It was the mask engaged your mind,
And after set your heart to beat,
Not what’s behind.
— W.B. Yeats, “The Mask”
Upon first glance at Tyagan Miller’s gallery of troubling and troubled faces, you might wish instead for a few classical portraits garnered from the Schomburg Collection. You could even long for a glimpse of the rural poor captured in Dale Maharidge and Michael Williamson’s And Their Children After Them. Or, you might squint, hoping to blur these “high risk” faces until they become the sardonic images of Life Smiles Back, LIFE magazine’s compilation of photographs. You may squirm and shift your feet to run; but the faces captured here cannot easily be outdistanced.
This photographer didn’t rig lights or backdrops to soften the features of his subjects. Some of us may question why the camera wasn’t forced to lie a bit, in an era when we rely so heavily on airbrushing. These photos are basic; there aren’t any models among them. The raw energy of lived lives demands attention. Of course, this is what has been cultivated; behind these bold facades are faces of near-lost. They are teenagers, but beneath the defensive scowls or super-cool personas are etched lines of premature defeat. Someone like Janusz Korczak, The King of Children, would readily realize such signs, and probably would have said: “White and brown and black and yellow,/ Mix the colors with one another./ People are still brothers and sisters/ Of one father and one mother!” Too many inner cities across this country are hotbeds for defeatism and illusion, peopled with the same faces Miller captures in Indianapolis.
In spite of our country’s obsession with visual cliché, the photographer didn’t have to encourage these high school students to pose for this gallery of gestures. However, I’m willing to bet that most of them wanted to reject the final portraits; the transparent Hollywood glamour wasn’t there and they felt the camera had betrayed them. As in the movie The Mask, their disguises also cling to their faces until they are claimed by illusions. The photos throw back a frightening reality. Are these “high risk” students surprised to find themselves wearing masks that society created for them, to find their features have hardened into caricatures of their real selves?
Most of the eyes look so old, and it seems as if they have remained awake endless hours to stand guard over some facet of innocence that remains. Their survival masks are devouring them. Many of the faces cannot even guess when the masks were created; each one is like some psychological caul which simultaneously protects and diminishes. In essence, they have only embraced their inheritance.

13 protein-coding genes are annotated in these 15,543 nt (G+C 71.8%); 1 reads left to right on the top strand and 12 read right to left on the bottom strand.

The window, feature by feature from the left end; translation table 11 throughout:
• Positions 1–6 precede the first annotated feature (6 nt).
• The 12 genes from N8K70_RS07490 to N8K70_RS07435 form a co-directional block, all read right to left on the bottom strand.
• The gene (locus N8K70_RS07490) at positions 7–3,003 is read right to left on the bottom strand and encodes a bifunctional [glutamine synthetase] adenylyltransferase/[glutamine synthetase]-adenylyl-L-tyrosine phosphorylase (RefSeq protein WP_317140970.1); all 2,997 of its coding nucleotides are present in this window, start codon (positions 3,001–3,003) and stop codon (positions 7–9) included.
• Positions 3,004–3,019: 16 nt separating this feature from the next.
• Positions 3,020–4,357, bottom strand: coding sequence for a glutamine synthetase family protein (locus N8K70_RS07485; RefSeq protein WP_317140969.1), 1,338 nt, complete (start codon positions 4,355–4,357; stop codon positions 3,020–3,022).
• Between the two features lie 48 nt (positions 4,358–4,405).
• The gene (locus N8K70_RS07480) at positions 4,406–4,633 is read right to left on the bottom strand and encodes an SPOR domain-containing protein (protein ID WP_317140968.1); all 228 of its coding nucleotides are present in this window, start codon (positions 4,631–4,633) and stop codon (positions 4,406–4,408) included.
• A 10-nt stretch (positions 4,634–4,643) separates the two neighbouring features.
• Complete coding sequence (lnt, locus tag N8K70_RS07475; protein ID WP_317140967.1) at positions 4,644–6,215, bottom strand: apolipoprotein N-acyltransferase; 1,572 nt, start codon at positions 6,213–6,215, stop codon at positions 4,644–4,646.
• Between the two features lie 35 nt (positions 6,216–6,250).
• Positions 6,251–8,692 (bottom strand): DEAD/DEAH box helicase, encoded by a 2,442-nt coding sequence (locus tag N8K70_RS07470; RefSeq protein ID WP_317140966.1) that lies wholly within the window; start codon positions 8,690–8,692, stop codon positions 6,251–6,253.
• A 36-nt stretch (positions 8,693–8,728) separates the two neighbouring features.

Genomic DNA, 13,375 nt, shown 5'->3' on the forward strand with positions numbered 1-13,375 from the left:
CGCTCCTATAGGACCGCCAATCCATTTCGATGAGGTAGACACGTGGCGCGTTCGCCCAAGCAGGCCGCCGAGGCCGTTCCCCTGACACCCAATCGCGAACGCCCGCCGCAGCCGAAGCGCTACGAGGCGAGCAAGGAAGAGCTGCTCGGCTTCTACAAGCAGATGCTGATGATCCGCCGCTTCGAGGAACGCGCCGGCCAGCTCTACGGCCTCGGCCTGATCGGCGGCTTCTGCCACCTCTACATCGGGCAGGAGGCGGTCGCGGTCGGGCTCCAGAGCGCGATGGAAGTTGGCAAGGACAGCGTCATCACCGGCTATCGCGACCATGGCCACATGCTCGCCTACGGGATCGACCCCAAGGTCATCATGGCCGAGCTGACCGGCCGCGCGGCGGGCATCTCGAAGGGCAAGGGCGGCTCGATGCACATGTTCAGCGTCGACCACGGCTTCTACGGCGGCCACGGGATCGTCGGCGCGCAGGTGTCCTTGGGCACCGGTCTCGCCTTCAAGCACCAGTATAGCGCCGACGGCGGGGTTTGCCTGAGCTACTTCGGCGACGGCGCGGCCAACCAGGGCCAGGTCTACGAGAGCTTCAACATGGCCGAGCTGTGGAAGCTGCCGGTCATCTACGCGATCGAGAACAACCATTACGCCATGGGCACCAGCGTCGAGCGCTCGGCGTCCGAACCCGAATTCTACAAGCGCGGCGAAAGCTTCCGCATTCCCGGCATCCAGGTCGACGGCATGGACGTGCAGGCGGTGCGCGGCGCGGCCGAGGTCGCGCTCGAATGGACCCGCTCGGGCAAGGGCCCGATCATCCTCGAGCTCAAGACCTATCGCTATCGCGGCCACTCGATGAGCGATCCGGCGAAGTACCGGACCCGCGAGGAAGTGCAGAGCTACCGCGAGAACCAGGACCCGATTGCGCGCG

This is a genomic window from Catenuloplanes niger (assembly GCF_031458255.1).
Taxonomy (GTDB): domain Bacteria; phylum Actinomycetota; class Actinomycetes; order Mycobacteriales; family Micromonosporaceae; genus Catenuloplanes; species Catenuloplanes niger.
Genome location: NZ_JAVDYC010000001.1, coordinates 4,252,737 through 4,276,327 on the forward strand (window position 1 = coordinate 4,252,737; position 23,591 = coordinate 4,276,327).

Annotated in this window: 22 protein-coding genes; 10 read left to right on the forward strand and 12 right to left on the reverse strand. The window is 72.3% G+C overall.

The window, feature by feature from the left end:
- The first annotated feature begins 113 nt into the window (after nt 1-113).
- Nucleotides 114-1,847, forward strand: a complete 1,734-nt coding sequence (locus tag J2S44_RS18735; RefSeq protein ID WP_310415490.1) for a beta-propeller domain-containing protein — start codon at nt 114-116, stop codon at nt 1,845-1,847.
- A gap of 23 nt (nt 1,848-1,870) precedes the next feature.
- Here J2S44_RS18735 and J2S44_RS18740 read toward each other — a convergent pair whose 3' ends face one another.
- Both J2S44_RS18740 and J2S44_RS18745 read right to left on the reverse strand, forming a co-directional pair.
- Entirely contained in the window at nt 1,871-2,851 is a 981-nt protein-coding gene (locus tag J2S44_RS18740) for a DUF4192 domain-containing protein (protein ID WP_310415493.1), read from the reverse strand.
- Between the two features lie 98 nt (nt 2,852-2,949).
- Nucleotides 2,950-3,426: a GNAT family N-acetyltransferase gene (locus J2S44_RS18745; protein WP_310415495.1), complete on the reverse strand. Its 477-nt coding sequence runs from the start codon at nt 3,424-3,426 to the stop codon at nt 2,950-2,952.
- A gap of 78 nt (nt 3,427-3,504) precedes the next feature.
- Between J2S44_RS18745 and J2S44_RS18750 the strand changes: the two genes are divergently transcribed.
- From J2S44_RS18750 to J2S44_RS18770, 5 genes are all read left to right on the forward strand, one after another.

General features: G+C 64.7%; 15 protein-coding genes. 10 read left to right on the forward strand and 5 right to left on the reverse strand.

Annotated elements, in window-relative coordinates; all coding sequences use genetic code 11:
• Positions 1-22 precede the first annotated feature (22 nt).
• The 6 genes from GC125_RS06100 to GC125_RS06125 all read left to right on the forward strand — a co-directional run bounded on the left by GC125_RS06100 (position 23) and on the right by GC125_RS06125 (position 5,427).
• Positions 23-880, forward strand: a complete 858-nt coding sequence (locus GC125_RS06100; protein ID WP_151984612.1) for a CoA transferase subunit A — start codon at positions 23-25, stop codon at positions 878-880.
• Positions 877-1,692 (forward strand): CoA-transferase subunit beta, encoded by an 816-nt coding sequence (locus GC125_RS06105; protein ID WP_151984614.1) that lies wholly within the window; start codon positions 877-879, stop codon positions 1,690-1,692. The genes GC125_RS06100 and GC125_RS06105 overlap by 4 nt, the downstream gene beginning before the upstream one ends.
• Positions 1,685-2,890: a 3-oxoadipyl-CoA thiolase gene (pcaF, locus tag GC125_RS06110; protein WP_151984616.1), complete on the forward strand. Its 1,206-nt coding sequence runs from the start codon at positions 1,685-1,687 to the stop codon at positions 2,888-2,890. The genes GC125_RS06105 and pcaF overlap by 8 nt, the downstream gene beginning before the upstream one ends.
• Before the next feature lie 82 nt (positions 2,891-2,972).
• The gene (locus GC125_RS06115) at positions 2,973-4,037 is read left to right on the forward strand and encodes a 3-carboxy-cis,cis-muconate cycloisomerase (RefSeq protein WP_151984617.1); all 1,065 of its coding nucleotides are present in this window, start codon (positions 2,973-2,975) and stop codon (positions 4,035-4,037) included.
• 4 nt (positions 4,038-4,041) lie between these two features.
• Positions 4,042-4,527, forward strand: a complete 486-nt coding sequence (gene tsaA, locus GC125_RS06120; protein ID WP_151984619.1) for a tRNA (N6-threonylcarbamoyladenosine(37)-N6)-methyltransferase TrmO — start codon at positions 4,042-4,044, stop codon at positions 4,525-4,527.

It isn’t difficult to see my own face in this gallery. Through some hoodwinked chance, some counter-screw on the will, some accidental providence—whatever it is—I found myself a few steps beyond the life that had been delivered to me in rural Louisiana. I took the inchworm’s motto to heart (I cannot say why), and began to slowly move beyond my presupposed birthright.
Gazing at Miller’s photographs, I find myself covering parts of faces—eyes, mouth, chins—with my hands. Sometimes the innocence reappears; I am startled to find glimpses of innocence still alive behind the masks and posed braggadocio. The camera has captured a composite of contradictions—softness beneath the hardness. And this is what’s interesting to me about the photographs. Many of the images aren’t that different from the bad-boy survival poses collected around 1825 in New York City: the Forty Thieves, the Kerryonians, the Roach Guards, the Shirt Tails, and the Plug Uglies. What is different is that these contemporary posers seem so eager to display material objects: gold chains, a fifty-dollar bill tucked into a cap, hoop earrings, starter jackets, sneakers, etc. Is this surprising? How are the material objects connected to the masks?
The masks are invented to intimidate because the wearers don’t feel safe. Tyagan Miller shows us how some masks are no more than reflections these young people have inherited. They are rehearsals for adulthood, informed by their observations of the adult world around them. I think of Paul Laurence Dunbar’s infamous lines: “We wear the mask that grins and lies,/ It hides our cheeks and shades our eyes—/ This debt we pay to human guile;/ With torn and bleeding hearts that smile/ And mouth with myriad subtleties.”
This essay appeared in Indiana Review 19.1, Spring 1996.
Anna Cabe (Web Editor): When I read ekphrastic work, I’m hoping to find something like this. In this wide-ranging essay, Komunyakaa grapples with the work of Hoosier photographer Tyagan Miller, as well as the nineteenth-century gangs of New York City, the Jim Carrey movie The Mask, Paul Laurence Dunbar’s poetry, and his own Louisiana childhood, to examine the dehumanizing pressures of institutionalized racism and poverty. That this complexity is distilled into a mere 700 words is a testament to the mastery of Komunyakaa’s craft.
Yusef Komunyakaa was born in Bogalusa, Louisiana. His poetry collections include I Apologize for the Eyes in My Head (1986), Dien Cai Dau (1988), Neon Vernacular: New and Selected Poems (1994), and most recently, Emperor of Water Clocks (2015). He has received awards and honors such as the Wallace Stevens Award and the Ruth Lilly Poetry Prize and fellowships from the Fine Arts Work Center in Provincetown, the Louisiana Arts Council, and the National Endowment for the Arts. He served as Chancellor of the Academy of American Poets from 1999 to 2005. He has taught at many institutions, including Indiana University and Princeton University, and currently is the Distinguished Senior Poet at New York University.